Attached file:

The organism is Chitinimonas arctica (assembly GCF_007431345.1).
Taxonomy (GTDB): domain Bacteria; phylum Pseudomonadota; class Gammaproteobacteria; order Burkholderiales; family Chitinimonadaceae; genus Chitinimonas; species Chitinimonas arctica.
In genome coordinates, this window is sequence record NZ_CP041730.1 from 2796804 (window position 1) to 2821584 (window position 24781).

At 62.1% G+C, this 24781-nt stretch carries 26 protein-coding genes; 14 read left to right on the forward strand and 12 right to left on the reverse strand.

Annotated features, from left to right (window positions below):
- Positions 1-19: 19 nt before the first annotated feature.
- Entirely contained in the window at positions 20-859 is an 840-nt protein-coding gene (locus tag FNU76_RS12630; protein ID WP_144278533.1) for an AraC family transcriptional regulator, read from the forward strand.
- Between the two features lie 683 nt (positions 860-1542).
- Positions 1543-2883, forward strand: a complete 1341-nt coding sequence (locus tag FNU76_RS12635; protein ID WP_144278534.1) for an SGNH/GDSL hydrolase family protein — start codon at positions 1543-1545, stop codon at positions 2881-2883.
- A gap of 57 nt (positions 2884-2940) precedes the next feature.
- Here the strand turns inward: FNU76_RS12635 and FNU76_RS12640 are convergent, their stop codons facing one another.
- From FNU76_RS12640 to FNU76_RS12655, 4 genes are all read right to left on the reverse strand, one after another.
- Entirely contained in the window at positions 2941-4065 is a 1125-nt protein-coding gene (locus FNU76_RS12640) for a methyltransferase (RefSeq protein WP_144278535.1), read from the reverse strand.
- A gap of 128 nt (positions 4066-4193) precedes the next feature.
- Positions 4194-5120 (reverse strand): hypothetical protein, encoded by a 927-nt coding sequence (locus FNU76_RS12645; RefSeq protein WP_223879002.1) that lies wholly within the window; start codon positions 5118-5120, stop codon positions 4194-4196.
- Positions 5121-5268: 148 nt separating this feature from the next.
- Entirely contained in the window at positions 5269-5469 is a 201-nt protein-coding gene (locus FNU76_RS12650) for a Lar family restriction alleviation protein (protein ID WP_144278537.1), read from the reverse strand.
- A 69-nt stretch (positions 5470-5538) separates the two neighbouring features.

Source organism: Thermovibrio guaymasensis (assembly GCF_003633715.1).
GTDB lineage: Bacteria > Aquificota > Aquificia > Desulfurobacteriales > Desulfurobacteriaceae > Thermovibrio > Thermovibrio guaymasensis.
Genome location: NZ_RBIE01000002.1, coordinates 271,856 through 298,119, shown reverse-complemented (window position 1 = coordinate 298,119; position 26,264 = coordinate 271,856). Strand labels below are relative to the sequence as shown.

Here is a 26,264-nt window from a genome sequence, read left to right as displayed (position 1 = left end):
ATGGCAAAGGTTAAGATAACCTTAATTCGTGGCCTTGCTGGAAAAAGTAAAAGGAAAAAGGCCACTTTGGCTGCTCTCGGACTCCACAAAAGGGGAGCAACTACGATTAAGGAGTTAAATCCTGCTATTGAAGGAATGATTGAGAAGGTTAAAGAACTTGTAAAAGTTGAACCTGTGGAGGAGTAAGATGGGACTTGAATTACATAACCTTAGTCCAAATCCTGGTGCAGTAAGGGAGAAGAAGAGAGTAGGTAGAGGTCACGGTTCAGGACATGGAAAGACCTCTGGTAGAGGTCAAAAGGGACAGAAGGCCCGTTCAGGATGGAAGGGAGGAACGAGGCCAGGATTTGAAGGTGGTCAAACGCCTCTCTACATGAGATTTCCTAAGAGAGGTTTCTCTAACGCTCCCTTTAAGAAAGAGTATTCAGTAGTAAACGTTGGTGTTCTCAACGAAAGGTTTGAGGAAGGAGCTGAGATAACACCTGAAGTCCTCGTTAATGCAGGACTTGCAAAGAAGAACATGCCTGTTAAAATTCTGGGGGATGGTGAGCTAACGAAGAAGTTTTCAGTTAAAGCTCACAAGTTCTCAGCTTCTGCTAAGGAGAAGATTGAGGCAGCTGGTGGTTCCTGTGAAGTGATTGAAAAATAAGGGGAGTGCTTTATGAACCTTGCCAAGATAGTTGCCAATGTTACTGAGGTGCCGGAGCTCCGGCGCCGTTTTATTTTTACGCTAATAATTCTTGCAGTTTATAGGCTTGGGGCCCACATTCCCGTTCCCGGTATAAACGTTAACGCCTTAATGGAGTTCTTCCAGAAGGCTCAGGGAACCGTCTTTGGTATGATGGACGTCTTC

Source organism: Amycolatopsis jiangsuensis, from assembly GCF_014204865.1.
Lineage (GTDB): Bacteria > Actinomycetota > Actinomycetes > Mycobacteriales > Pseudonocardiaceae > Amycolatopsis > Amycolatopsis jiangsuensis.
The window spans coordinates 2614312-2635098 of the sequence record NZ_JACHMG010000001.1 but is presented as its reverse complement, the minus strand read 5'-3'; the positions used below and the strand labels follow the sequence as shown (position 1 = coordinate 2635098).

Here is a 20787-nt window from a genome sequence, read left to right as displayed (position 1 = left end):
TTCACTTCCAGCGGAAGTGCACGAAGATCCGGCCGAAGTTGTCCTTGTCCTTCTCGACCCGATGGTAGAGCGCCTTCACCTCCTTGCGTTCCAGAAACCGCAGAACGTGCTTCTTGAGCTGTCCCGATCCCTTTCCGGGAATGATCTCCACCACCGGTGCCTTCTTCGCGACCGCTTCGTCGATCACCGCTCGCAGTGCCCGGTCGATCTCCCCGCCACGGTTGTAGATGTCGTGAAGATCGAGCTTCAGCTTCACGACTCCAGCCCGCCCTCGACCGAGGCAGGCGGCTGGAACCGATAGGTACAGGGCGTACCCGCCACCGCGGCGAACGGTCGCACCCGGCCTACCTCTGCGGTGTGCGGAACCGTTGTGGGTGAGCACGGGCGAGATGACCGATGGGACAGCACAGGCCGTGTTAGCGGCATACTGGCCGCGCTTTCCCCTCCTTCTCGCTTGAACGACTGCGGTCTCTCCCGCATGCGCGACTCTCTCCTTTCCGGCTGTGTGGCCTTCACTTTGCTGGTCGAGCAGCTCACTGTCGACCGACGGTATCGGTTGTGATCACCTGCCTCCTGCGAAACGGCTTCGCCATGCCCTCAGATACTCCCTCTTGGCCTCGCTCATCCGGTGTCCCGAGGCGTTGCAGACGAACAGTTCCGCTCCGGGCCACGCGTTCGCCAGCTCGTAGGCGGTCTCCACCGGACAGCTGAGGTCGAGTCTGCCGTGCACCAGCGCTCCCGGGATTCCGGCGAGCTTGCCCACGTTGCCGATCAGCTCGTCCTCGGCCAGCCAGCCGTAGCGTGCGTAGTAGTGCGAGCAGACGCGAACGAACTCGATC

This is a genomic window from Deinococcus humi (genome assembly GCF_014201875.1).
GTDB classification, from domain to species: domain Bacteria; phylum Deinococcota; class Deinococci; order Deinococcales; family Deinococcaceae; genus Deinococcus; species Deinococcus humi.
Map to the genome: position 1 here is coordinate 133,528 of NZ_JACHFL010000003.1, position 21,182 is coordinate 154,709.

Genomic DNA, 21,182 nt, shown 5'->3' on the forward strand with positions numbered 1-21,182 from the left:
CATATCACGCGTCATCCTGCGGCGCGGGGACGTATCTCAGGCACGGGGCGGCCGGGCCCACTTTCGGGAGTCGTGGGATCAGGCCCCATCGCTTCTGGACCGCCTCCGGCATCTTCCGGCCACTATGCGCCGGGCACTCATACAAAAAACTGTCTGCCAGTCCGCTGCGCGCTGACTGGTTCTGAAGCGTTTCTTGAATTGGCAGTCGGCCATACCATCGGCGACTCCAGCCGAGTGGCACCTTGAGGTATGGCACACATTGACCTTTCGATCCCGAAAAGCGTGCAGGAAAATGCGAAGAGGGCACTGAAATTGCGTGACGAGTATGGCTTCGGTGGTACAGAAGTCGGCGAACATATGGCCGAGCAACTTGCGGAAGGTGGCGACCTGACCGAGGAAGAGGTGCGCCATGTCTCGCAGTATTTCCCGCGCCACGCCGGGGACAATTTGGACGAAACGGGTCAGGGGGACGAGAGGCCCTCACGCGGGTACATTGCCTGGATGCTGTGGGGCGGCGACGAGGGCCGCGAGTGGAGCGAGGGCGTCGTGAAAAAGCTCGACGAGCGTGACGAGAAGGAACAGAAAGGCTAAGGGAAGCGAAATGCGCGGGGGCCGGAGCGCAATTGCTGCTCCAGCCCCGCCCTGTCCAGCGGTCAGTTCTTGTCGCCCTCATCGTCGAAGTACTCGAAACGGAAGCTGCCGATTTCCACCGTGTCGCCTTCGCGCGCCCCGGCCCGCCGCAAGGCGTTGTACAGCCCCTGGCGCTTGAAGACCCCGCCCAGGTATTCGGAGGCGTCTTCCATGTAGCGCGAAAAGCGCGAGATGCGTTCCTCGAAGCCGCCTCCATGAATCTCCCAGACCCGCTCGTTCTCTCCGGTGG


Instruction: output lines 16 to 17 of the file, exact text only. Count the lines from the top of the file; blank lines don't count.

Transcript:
- Positions 5121-5268: 148 nt separating this feature from the next.
- Entirely contained in the window at positions 5269-5469 is a 201-nt protein-coding gene (locus FNU76_RS12650) for a Lar family restriction alleviation protein (protein ID WP_144278537.1), read from the reverse strand.